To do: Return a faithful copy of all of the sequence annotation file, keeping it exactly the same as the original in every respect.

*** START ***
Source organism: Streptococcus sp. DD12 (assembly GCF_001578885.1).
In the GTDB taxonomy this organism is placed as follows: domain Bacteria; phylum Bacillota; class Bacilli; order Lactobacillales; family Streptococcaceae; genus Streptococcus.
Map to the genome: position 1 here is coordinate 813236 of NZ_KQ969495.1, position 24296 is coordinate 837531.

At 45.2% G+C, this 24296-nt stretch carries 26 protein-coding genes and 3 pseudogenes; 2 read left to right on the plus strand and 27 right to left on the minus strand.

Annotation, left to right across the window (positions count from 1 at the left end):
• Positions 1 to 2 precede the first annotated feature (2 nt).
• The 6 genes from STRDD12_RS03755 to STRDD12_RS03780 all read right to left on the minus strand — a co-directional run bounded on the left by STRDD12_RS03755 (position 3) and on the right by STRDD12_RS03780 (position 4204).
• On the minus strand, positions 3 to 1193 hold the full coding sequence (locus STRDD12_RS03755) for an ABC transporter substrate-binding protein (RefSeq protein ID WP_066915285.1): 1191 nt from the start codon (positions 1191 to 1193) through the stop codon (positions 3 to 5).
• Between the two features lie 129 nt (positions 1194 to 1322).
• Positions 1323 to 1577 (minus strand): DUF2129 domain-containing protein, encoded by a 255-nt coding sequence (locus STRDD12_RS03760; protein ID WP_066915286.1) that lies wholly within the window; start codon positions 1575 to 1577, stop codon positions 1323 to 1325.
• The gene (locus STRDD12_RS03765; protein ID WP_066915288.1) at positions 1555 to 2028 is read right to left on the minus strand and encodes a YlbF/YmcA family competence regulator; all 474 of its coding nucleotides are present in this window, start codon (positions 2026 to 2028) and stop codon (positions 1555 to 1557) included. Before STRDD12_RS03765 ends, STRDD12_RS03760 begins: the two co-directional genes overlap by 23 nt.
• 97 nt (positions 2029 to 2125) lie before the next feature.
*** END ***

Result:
Source organism: Streptococcus sp. DD12 (assembly GCF_001578885.1).
In the GTDB taxonomy this organism is placed as follows: domain Bacteria; phylum Bacillota; class Bacilli; order Lactobacillales; family Streptococcaceae; genus Streptococcus.
Map to the genome: position 1 here is coordinate 813236 of NZ_KQ969495.1, position 24296 is coordinate 837531.

At 45.2% G+C, this 24296-nt stretch carries 26 protein-coding genes and 3 pseudogenes; 2 read left to right on the plus strand and 27 right to left on the minus strand.

Annotation, left to right across the window (positions count from 1 at the left end):
• Positions 1 to 2 precede the first annotated feature (2 nt).
• The 6 genes from STRDD12_RS03755 to STRDD12_RS03780 all read right to left on the minus strand — a co-directional run bounded on the left by STRDD12_RS03755 (position 3) and on the right by STRDD12_RS03780 (position 4204).
• On the minus strand, positions 3 to 1193 hold the full coding sequence (locus STRDD12_RS03755) for an ABC transporter substrate-binding protein (RefSeq protein ID WP_066915285.1): 1191 nt from the start codon (positions 1191 to 1193) through the stop codon (positions 3 to 5).
• Between the two features lie 129 nt (positions 1194 to 1322).
• Positions 1323 to 1577 (minus strand): DUF2129 domain-containing protein, encoded by a 255-nt coding sequence (locus STRDD12_RS03760; protein ID WP_066915286.1) that lies wholly within the window; start codon positions 1575 to 1577, stop codon positions 1323 to 1325.
• The gene (locus STRDD12_RS03765; protein ID WP_066915288.1) at positions 1555 to 2028 is read right to left on the minus strand and encodes a YlbF/YmcA family competence regulator; all 474 of its coding nucleotides are present in this window, start codon (positions 2026 to 2028) and stop codon (positions 1555 to 1557) included. Before STRDD12_RS03765 ends, STRDD12_RS03760 begins: the two co-directional genes overlap by 23 nt.
• 97 nt (positions 2029 to 2125) lie before the next feature.